SIOUX FALLS, S.D. — Democratic governor candidate Susan Wismer hopes Medicaid expansion will be a winning issue in her battle against Gov. Dennis Daugaard.
Wismer is campaigning across the state in favor of covering tens of thousands of low-income South Dakota residents through an expanded Medicaid program, The Argus Leader (http://argusne.ws/1yh8naz ) reported. She says it not only would help the uninsured but also would bolster hospitals by covering medical care they now are absorbing themselves.
"It's one of the most important focuses of my campaign," Wismer said last week as she left a meeting at Sisseton's hospital. "That hospital, it's a small, critical-access care hospital. Their bad debt would probably decrease by close to half a million dollars a year if we had expanded Medicaid."
Wismer predicted South Dakota residents would support Medicaid expansion "when people really understand it as an issue that's important to the survival of their community health care institutions, (and) that it's important to their friends and neighbors that have jobs that do not afford them health care."
Daugaard hasn't closed the door on Medicaid expansion, but he did reject the federal government's offer to pay for 90 percent of the cost of Medicaid expansion — more of it the first several years.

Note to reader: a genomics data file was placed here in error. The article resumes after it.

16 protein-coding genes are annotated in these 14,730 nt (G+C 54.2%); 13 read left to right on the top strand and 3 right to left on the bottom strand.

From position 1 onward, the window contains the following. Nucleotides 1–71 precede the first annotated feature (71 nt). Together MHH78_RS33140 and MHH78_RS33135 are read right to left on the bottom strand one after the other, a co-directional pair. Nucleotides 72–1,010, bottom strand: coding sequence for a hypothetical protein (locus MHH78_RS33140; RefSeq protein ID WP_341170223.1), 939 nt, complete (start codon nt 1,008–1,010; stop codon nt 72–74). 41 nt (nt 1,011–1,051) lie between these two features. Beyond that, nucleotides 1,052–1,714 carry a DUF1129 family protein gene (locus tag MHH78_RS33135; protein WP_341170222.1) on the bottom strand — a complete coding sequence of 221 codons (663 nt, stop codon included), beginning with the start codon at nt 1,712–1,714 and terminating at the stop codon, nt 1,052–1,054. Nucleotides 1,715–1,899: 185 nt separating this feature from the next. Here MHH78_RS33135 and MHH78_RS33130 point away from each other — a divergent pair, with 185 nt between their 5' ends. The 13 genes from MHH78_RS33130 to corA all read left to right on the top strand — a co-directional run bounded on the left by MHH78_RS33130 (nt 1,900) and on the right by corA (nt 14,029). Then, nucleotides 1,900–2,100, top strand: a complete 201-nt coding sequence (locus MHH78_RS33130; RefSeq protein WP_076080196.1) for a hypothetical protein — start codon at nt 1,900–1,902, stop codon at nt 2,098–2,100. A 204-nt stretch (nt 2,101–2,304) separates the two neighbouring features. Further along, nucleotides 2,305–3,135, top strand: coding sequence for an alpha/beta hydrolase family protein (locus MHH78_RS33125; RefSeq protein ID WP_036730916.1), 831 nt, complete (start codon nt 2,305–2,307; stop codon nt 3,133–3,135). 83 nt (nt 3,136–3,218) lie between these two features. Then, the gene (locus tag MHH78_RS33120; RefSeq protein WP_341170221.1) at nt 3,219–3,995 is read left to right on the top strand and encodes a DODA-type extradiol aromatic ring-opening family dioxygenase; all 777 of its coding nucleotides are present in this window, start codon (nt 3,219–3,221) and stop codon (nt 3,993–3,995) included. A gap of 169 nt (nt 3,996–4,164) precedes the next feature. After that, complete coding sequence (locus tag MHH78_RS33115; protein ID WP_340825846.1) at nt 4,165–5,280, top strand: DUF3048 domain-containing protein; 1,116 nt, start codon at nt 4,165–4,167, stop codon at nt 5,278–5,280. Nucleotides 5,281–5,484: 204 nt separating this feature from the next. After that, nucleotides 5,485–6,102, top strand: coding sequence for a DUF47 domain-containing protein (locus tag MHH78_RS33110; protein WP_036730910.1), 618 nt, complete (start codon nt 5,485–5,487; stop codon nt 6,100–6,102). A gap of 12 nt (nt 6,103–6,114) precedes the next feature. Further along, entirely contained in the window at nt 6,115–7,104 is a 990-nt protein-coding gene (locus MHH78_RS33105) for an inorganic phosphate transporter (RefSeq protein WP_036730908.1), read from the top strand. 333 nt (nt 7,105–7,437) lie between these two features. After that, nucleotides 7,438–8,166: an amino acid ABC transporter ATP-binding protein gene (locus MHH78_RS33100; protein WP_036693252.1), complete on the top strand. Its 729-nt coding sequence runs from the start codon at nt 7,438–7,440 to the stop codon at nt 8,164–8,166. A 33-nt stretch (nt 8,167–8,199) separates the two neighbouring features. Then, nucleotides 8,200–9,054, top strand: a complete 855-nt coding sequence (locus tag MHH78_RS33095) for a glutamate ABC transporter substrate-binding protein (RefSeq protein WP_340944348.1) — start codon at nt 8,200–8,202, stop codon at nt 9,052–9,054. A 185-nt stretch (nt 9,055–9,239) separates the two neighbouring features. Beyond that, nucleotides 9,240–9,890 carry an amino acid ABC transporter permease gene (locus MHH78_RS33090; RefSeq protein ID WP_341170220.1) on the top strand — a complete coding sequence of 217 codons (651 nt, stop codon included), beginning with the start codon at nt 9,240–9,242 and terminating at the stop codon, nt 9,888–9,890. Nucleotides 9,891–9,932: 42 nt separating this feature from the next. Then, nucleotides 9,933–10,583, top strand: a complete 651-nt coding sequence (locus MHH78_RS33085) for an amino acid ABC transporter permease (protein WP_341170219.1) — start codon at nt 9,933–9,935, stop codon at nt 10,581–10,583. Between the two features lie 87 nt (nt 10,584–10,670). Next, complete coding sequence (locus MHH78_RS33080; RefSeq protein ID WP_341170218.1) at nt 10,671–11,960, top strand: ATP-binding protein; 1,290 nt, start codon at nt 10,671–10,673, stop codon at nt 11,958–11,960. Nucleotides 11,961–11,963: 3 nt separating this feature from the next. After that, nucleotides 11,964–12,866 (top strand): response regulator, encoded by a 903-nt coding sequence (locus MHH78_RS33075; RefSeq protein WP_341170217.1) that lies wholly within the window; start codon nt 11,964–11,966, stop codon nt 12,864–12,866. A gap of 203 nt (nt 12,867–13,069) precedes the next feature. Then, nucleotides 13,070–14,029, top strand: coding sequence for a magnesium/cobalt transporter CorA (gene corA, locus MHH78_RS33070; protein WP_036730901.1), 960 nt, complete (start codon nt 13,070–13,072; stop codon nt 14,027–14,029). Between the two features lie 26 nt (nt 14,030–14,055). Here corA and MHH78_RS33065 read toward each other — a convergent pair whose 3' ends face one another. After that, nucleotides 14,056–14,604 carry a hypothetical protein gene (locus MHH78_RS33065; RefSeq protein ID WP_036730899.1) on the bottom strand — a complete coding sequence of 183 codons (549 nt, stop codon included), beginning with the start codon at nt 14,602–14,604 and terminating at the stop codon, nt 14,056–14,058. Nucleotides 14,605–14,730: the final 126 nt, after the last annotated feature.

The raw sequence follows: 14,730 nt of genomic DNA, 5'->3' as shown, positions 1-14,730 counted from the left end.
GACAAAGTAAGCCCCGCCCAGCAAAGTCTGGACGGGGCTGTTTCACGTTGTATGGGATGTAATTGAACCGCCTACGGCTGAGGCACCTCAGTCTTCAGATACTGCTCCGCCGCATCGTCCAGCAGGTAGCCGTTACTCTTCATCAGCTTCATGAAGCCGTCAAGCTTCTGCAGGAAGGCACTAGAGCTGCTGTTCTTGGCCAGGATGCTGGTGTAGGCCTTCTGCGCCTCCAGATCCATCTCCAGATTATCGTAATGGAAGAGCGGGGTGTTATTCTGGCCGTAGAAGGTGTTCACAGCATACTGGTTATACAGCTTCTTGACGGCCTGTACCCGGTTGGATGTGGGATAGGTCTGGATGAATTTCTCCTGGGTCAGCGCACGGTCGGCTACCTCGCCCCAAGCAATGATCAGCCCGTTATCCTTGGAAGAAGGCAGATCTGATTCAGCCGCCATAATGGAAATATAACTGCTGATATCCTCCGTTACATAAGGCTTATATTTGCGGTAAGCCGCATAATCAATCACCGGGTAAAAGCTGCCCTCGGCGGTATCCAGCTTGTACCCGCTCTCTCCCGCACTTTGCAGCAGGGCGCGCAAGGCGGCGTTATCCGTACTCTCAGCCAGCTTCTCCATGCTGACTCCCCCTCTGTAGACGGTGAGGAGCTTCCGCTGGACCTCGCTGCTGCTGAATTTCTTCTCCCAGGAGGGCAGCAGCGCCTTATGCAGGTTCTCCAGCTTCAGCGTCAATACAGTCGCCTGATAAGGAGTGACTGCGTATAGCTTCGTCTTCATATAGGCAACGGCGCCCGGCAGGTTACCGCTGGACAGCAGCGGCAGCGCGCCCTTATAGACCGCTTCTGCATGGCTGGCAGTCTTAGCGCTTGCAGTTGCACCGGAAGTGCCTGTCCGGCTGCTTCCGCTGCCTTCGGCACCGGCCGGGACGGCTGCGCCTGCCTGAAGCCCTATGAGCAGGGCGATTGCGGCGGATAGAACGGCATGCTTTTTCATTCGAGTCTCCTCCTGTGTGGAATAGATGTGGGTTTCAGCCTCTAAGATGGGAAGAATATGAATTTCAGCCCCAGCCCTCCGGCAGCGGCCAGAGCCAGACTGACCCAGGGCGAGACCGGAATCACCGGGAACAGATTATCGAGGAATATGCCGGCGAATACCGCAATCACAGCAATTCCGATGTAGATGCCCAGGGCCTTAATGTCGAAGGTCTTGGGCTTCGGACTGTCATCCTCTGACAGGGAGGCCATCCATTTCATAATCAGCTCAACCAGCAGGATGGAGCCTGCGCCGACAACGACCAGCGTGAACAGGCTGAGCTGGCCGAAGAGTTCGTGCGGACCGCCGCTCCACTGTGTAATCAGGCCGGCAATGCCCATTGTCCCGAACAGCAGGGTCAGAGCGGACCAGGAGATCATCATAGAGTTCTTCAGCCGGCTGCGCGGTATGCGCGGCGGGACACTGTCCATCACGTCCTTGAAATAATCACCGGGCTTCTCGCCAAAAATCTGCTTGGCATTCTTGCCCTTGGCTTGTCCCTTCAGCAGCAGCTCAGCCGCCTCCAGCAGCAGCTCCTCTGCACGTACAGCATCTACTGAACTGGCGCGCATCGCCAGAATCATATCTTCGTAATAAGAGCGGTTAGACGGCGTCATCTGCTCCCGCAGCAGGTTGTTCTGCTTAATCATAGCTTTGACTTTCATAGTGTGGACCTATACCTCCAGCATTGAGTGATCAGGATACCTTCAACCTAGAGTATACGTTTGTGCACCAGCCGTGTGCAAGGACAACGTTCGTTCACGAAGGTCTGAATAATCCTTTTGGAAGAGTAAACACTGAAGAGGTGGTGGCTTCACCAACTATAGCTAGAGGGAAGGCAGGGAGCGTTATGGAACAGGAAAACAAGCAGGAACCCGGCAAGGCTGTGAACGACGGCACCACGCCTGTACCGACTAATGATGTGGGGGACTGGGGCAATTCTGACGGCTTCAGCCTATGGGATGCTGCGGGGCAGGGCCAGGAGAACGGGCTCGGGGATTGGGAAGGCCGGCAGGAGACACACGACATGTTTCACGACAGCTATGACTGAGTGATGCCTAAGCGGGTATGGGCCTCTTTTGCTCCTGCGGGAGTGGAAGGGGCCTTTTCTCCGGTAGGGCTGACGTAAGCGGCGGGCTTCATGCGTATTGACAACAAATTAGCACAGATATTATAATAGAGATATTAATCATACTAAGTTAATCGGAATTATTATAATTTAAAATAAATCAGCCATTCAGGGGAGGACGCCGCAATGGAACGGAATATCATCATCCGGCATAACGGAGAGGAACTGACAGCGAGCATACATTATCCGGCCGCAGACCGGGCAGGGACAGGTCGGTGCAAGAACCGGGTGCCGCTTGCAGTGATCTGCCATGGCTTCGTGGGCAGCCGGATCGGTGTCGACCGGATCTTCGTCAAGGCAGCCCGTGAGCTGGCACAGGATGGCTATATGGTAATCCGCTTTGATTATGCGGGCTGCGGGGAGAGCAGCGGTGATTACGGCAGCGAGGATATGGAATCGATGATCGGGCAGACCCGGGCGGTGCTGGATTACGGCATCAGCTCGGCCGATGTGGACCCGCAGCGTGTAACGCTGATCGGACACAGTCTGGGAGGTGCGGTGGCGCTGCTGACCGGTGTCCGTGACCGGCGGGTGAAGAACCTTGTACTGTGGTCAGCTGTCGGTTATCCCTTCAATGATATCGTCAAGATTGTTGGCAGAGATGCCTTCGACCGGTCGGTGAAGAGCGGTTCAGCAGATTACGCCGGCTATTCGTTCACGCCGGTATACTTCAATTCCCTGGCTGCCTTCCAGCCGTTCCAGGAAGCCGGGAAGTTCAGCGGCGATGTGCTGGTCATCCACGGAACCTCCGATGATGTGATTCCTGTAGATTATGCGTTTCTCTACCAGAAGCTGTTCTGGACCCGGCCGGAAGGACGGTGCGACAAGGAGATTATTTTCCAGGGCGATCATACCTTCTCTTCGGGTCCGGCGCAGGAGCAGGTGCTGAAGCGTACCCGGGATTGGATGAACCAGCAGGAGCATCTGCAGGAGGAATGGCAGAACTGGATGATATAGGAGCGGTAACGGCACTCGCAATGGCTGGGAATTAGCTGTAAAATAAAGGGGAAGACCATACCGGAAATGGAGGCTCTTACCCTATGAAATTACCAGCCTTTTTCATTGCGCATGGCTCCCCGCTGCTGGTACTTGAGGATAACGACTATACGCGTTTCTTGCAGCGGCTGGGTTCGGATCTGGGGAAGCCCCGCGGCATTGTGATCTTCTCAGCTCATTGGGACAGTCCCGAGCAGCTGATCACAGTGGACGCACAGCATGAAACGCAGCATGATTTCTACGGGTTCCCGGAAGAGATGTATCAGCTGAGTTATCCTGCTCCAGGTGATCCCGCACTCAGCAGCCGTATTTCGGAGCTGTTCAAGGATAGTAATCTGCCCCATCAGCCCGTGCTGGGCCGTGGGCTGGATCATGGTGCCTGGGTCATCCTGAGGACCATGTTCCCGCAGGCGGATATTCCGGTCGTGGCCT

He asked the U.S. Department of Health and Human Services for permission to follow a different plan: covering only the poorer half of the 48,000 in the state eligible for Medicaid expansion, while the rest would have to buy subsidized coverage on the federal government's health insurance exchanges. That request was rejected.
Now, Daugaard is waiting as other states negotiate their own deals and compromises with the federal government, content to let them take the lead and the risk.
"What alternative we end up using, if any, should align with South Dakota values where we value self-reliance and independence, and helping those who cannot help themselves, but asking those who can to do so," Daugaard said earlier his year.
Political science professor Jon Schaff said Wismer's Medicaid focus could boost her campaign if she sells it well.
"Greater support for expanding Medicaid only becomes a phenomena to the extent that Susan Wismer is successful in promoting it," Schaff said.
Mike Myers, the independent running for governor, also supports expanding Medicaid. He says he would seek a waiver that gives priority to nursing homes and long-term care.
Information from: Argus Leader, http://www.argusleader.com